California joins multi-state coalition supporting health care for immigrant families

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SACRAMENTO — California Attorney General Rob Bonta announced Saturday that he is working alongside New York Attorney General Letitia James to lead a coalition of 17 U.S. officials across the country to support and fight for better access to health care and proper food for immigrant families.

“Immigrants are a central part of our nation’s identity, culture and prosperity,” said Attorney General Bonta in a press release. “Hardworking immigrants helped build this nation and are the backbone of our economy. The shameful Trump-era public charge rule caused many immigrant families and parents to forego public programs like healthcare and nutritional assistance — we must not allow such a cruel policy to be resurrected. California stands with the Biden Administration in its fight to ensure immigrant families are unafraid to access programs designed to build strong, healthy communities.”

The updated regulations oppose Trump-era changes which forced immigrants and their families to avoid applying for essential health, nutrition and housing programs they were eligible for.

The coalition of attorneys general stressed in the amicus brief the significance of the Biden administration’s new, improved “public charge” regulations supporting their states’ decision to safeguard the health and welfare of immigrant families and all residents.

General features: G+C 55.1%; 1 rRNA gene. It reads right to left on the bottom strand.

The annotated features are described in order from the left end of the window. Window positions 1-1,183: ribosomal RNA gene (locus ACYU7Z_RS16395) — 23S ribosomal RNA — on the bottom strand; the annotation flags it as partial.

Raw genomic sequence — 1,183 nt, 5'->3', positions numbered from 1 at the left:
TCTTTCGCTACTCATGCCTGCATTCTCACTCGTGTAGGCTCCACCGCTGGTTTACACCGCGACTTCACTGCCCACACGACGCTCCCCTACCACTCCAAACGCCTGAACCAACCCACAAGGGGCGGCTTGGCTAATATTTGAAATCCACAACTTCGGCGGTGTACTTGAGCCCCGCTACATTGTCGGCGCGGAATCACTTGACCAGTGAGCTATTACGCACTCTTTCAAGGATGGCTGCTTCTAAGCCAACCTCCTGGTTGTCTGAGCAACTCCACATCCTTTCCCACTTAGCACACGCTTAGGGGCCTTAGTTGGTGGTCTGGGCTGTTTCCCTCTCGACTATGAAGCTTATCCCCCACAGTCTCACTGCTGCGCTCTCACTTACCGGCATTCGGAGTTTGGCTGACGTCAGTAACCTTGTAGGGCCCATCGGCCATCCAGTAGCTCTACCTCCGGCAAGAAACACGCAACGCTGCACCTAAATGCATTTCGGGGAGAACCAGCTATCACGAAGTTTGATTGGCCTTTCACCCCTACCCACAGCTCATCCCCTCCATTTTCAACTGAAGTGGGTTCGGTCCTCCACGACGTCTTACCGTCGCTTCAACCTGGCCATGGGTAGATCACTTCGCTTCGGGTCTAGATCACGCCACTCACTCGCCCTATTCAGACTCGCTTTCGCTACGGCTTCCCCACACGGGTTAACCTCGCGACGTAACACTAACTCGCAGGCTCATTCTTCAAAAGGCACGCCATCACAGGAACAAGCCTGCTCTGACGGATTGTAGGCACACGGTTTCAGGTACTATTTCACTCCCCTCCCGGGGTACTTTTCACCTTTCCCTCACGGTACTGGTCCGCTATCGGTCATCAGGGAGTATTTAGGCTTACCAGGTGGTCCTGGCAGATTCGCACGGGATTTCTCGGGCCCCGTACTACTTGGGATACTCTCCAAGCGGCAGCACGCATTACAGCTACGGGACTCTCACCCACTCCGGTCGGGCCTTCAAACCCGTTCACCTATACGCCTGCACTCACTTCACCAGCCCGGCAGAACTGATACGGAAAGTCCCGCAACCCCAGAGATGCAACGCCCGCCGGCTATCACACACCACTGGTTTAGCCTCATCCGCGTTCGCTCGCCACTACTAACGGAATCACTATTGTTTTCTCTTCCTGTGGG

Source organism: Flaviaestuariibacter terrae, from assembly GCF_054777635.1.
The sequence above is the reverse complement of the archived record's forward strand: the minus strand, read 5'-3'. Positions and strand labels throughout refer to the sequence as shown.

The regulations are particularly impactful in California, as more than 10 million immigrants call the state home. Half of all children in California have at least one immigrant parent.

Officials tout expected benefits to the states that include improved immunization rates and better infectious disease outbreaks responses; fostering the health and academic progress of students by increased participation in school lunch programs and school-based activities; and reducing financial and administrative burden on state agencies, public health systems and safety net providers.

California and New York are joined by the attorneys general of Colorado, Connecticut, Delaware, Hawaii, Illinois, Maine, Maryland, Massachusetts, Michigan, Minnesota, Nevada, New Jersey, Oregon, Washington and the District of Columbia in the filing.

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